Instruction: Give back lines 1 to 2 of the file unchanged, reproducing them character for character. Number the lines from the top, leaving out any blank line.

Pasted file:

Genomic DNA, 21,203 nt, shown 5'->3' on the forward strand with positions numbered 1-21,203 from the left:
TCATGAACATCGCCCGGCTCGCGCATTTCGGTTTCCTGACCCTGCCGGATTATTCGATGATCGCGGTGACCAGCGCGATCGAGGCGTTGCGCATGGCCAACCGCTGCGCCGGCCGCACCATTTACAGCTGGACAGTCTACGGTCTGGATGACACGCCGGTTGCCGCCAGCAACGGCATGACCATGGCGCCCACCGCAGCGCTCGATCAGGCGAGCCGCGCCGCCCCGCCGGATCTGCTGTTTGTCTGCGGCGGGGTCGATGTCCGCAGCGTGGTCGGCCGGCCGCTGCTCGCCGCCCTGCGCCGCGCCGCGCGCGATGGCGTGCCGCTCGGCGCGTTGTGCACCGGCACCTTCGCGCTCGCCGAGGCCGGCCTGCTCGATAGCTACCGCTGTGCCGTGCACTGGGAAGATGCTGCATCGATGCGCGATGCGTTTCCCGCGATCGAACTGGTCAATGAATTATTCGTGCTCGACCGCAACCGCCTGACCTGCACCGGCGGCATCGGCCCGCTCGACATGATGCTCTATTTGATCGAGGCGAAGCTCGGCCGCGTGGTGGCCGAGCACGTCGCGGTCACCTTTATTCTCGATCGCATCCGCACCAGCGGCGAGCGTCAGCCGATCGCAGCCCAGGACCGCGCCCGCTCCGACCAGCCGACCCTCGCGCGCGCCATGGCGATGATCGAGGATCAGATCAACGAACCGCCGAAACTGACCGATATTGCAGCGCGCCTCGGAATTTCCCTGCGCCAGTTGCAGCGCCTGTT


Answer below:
Genomic DNA, 21,203 nt, shown 5'->3' on the forward strand with positions numbered 1-21,203 from the left:
TCATGAACATCGCCCGGCTCGCGCATTTCGGTTTCCTGACCCTGCCGGATTATTCGATGATCGCGGTGACCAGCGCGATCGAGGCGTTGCGCATGGCCAACCGCTGCGCCGGCCGCACCATTTACAGCTGGACAGTCTACGGTCTGGATGACACGCCGGTTGCCGCCAGCAACGGCATGACCATGGCGCCCACCGCAGCGCTCGATCAGGCGAGCCGCGCCGCCCCGCCGGATCTGCTGTTTGTCTGCGGCGGGGTCGATGTCCGCAGCGTGGTCGGCCGGCCGCTGCTCGCCGCCCTGCGCCGCGCCGCGCGCGATGGCGTGCCGCTCGGCGCGTTGTGCACCGGCACCTTCGCGCTCGCCGAGGCCGGCCTGCTCGATAGCTACCGCTGTGCCGTGCACTGGGAAGATGCTGCATCGATGCGCGATGCGTTTCCCGCGATCGAACTGGTCAATGAATTATTCGTGCTCGACCGCAACCGCCTGACCTGCACCGGCGGCATCGGCCCGCTCGACATGATGCTCTATTTGATCGAGGCGAAGCTCGGCCGCGTGGTGGCCGAGCACGTCGCGGTCACCTTTATTCTCGATCGCATCCGCACCAGCGGCGAGCGTCAGCCGATCGCAGCCCAGGACCGCGCCCGCTCCGACCAGCCGACCCTCGCGCGCGCCATGGCGATGATCGAGGATCAGATCAACGAACCGCCGAAACTGACCGATATTGCAGCGCGCCTCGGAATTTCCCTGCGCCAGTTGCAGCGCCTGTT